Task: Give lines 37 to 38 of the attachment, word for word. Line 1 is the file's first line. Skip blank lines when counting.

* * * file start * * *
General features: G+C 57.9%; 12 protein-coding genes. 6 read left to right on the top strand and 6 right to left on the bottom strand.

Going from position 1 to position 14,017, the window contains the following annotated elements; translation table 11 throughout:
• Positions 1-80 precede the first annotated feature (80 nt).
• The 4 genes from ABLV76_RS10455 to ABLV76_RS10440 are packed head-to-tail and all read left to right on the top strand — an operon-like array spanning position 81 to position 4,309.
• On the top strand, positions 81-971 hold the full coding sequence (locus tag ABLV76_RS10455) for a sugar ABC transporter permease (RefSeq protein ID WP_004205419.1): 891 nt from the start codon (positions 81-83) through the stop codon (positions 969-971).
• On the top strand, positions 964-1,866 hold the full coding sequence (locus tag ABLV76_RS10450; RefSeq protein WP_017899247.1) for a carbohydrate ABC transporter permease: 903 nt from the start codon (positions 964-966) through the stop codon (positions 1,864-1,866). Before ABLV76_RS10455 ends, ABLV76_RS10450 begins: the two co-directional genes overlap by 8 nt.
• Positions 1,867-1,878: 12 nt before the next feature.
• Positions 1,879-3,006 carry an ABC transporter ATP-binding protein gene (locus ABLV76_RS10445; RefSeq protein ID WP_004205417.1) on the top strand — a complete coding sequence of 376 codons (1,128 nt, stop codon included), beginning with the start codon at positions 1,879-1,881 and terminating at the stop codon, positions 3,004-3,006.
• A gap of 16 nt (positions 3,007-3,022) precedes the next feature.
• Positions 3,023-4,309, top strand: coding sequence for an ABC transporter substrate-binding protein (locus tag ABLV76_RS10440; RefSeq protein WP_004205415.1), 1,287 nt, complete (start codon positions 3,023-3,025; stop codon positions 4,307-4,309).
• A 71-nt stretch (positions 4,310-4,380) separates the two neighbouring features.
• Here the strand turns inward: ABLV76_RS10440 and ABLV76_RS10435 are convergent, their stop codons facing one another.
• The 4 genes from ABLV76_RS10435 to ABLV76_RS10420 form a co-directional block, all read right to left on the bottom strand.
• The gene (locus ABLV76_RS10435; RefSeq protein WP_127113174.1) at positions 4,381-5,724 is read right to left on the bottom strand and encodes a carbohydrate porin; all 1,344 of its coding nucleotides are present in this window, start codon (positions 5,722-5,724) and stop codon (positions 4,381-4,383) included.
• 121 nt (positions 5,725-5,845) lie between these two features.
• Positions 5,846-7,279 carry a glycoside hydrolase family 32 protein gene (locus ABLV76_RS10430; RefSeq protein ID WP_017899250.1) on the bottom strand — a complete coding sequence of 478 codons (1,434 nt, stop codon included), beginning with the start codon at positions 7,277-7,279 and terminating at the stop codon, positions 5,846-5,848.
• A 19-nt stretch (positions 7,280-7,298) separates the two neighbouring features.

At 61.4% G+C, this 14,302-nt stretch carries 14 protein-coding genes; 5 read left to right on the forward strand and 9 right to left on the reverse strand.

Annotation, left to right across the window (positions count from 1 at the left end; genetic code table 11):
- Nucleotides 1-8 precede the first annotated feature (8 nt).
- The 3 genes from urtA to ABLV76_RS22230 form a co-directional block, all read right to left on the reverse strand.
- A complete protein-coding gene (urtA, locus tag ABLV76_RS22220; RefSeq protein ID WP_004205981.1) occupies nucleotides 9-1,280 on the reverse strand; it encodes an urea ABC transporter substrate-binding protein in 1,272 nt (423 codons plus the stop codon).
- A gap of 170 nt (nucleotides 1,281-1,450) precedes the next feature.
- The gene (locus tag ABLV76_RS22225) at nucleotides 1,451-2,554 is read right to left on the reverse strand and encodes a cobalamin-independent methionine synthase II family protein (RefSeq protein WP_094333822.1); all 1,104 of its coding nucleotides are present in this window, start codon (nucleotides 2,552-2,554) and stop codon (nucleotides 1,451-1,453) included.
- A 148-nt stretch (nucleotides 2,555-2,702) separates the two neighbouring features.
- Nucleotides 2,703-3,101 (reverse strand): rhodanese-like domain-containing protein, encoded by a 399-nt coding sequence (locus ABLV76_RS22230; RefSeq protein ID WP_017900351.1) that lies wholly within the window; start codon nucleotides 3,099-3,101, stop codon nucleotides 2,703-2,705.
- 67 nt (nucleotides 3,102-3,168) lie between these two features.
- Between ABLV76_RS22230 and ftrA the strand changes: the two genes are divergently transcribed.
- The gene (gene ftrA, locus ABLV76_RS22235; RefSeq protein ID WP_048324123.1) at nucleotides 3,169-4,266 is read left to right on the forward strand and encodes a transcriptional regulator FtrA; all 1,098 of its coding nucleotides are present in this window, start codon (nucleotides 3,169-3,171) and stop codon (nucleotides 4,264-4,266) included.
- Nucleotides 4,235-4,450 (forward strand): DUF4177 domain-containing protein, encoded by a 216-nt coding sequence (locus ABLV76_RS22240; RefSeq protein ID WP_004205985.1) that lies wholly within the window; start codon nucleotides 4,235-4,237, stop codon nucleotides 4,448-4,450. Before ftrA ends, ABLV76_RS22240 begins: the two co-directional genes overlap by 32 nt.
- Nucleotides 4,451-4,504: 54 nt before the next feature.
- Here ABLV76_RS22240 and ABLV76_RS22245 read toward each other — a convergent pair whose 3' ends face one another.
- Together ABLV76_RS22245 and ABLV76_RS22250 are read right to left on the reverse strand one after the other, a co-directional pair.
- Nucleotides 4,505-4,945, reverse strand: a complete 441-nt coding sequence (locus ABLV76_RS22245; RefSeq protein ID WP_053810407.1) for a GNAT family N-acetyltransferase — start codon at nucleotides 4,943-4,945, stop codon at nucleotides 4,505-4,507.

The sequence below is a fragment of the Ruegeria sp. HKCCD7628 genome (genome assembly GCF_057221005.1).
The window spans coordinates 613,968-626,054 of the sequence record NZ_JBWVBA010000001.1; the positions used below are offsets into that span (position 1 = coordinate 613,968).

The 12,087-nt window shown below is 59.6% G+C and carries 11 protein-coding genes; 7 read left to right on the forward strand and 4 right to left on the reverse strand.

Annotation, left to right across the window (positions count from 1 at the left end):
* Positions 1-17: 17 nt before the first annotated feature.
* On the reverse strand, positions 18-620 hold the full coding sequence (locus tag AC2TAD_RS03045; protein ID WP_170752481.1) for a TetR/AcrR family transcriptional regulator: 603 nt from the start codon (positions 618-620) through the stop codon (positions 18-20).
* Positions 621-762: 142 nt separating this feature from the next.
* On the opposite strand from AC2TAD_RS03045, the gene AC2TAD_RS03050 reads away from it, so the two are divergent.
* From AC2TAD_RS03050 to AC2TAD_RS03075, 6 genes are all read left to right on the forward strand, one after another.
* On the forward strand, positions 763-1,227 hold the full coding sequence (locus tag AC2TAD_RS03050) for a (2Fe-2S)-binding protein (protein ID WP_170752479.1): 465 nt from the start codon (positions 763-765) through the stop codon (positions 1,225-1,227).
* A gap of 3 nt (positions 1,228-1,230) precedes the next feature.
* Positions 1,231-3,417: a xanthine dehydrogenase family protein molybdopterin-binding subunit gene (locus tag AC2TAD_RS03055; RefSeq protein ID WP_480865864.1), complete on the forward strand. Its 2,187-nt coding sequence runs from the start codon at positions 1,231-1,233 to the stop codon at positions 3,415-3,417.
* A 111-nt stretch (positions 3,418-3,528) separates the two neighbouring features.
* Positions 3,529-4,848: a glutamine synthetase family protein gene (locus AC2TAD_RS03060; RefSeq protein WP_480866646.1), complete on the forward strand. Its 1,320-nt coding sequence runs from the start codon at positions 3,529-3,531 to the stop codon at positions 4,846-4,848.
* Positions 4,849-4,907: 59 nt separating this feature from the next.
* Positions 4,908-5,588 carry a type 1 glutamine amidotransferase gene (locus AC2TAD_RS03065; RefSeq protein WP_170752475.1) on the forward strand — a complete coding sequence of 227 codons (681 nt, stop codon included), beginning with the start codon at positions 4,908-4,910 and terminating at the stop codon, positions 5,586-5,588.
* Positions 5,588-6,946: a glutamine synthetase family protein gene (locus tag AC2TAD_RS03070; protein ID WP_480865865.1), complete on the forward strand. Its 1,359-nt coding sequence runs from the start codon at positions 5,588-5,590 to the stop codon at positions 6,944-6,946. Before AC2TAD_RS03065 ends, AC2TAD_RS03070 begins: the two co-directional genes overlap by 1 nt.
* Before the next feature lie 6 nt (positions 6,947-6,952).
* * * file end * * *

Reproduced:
The 12,087-nt window shown below is 59.6% G+C and carries 11 protein-coding genes; 7 read left to right on the forward strand and 4 right to left on the reverse strand.

Annotation, left to right across the window (positions count from 1 at the left end):